A little-known investment fund paid $60 million for a 7 percent stake in leading Russian dairy and juice producer Wimm-Bill-Dann (WBD), "Vedomosti" reported on 24 March. Aleksandr Gorbachev, director of United Burlington Investment Limited, told the newspaper that his company bought up the stake because it believes that WBD shares will rise by at least 20 percent in the upcoming year. The shares were acquired from Aleksandras Timokhins, a private investor. WBD press secretary Kira Kiryukhina told Reuters that Timokhins, while a large shareholder, "did not have a seat on the board or influence in the company." DK

United Heavy Machinery (OMZ) announced on 27 March a significant expansion of its nuclear-power-engineering interests with the acquisition of a 19.9 percent stake in Atomenergoexport (AEE) and a 50.94 percent stake in Zarubezhenergoproekt, "The Moscow Times" reported on 28 March. Together with subsidiary Atomstroiexport, AEE has nearly $3 billion in contracts on the books, including agreements to build nuclear reactors in India, China, and Iran, "Vedomosti" reported on 28 March. OMZ was quiet about the amount of the deal but promised to make the terms known in May after an audit. OMZ-Atomic Equipment head Aleksei Shavrov told "Izvestiya" on 28 March that the idea behind the deal was to create an independent business structure capable of making inroads on international markets. Atomstroiexport Director Viktor Kozlov told "Kommersant," "Integration into a large heavy machinery corporation will get rid of our financial problems, and especially a shortage of cash on hand in the early stages of construction." Troika Dialog analyst Andrei Kormilitsyn told "Vedomosti" that while the acquisitions seem promising, more precise information is required to evaluate them. DK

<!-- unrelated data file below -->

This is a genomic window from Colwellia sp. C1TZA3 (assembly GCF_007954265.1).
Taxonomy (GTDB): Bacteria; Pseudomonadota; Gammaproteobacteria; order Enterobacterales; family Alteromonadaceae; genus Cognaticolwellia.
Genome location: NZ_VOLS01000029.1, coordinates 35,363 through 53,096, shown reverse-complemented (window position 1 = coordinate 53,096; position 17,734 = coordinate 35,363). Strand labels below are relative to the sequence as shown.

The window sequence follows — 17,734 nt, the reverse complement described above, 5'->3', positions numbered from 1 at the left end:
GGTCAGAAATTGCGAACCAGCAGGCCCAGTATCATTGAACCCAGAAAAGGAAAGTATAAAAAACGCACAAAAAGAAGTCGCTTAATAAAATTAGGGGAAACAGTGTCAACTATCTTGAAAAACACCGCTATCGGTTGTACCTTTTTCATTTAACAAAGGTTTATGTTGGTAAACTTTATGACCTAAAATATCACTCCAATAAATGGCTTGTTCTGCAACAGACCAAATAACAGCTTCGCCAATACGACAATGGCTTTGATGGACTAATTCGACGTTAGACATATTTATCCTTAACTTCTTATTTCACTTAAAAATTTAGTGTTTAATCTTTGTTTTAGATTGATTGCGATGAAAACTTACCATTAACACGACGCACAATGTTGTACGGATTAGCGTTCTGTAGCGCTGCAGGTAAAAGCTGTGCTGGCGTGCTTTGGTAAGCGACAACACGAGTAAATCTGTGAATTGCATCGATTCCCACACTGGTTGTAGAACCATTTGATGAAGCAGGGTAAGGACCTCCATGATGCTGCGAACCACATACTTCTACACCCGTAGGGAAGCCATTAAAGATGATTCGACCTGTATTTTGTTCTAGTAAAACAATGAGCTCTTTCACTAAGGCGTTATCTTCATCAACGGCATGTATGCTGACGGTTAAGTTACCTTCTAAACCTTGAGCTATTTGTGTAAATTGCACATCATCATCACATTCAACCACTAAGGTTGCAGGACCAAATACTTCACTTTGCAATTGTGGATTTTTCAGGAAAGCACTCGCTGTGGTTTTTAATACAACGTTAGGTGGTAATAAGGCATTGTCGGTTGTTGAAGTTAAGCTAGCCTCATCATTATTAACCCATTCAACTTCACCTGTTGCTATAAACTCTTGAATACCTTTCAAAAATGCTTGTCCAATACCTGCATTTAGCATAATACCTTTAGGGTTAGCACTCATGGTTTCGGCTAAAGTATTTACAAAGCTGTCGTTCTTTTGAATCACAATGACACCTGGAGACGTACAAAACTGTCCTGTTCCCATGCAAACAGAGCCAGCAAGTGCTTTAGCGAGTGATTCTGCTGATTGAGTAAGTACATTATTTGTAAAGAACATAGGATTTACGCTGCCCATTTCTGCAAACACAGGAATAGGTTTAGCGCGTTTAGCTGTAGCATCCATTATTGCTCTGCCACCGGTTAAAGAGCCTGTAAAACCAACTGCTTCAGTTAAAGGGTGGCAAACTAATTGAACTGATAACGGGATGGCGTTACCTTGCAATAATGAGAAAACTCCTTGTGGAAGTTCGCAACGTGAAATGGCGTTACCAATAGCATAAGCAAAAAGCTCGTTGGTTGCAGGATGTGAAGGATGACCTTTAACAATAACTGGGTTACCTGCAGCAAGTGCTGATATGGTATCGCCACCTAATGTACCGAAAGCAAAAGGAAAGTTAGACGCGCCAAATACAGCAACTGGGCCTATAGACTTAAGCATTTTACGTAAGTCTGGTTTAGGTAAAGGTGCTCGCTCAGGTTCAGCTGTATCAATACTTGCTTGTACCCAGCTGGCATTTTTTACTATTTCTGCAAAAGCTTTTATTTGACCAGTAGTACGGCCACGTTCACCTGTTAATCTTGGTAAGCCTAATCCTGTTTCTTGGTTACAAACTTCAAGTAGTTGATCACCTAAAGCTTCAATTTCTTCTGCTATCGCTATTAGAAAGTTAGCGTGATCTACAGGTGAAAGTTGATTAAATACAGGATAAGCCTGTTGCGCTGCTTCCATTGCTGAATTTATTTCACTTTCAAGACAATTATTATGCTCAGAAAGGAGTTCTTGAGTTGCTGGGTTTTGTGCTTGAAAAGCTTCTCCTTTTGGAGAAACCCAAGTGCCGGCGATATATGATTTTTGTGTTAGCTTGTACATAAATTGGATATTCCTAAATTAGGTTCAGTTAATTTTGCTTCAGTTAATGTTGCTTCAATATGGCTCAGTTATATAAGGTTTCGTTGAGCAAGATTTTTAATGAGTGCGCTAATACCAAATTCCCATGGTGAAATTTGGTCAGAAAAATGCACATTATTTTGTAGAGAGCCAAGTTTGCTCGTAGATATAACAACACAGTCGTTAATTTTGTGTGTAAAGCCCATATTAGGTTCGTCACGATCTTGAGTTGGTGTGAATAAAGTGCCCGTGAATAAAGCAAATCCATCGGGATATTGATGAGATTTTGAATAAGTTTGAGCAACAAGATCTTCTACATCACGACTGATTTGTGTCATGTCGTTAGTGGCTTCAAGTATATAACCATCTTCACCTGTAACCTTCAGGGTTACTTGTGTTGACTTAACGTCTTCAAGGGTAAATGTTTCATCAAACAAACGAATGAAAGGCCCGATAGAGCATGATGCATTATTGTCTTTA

Russian Aluminum (RusAl), the world's second-largest aluminum producer, has put in an application to take part in the privatization of Guinea's Friguia alumina factory, "Vedomosti" reported on 27 March. RusAl currently owns a controlling stake in Guinean Investment Company, which in turn owns the company that manages Friguia. Friguia's current annual production of alumina -- two tons of which are refined into a single ton of aluminum -- is 600,000-700,000 metric tons. Aleksandr Bulygin, RusAl chief operating officer, told reporters on 26 March that his company would consider investing up to $300 million to boost production at Friguia to 1.4 million tons, Reuters reported. RusAl, which plans to put out 2.5 million tons of aluminum in 2003, needs to improve its access to alumina if it wants to complete a plan to overtake U.S.-based Alcoa as the world's leading aluminum producer by 2012. The impending elimination of external tolling -- a system of favorable tariffs whereby raw materials are not subject to a value-added tax because they are processed under a leasing agreement -- gives RusAl added incentive to acquire its own sources of alumina and lessen its dependence on Western suppliers. DK

Norilsk Nickel came one step closer to acquiring U.S.-based Stillwater Mining Company when the latter reached an agreement with its creditors to prevent the planned acquisition from triggering the advance repayment of its roughly $250 million debt, reported on 26 March. Stillwater spokesman John W. Pearson explained that the mining company's largest creditor, Toronto Dominion Securities US Inc., reached an agreement with Nornickel that $50 million of the $100 million in cash Nornickel is forking over for Stillwater will go toward paying off a $186.9 million syndicated loan that Stillwater received through Toronto Dominion. Nornickel agreed in November 2002 to buy a 51 percent stake in the financially troubled mining company for $341 million ($100 million in cash and the remainder in platinum). In accordance with the terms of the agreement, Nornickel recently exercised its right to propose candidates to Stillwater's board of directors, reported on 31 March. The only hurdles that now remain are the approval of the U.S. Federal Trade Commission and Stillwater shareholders. If the deal goes through, it will mark an unusual example of a Russian investor coming to the aid of an ailing U.S. enterprise. DK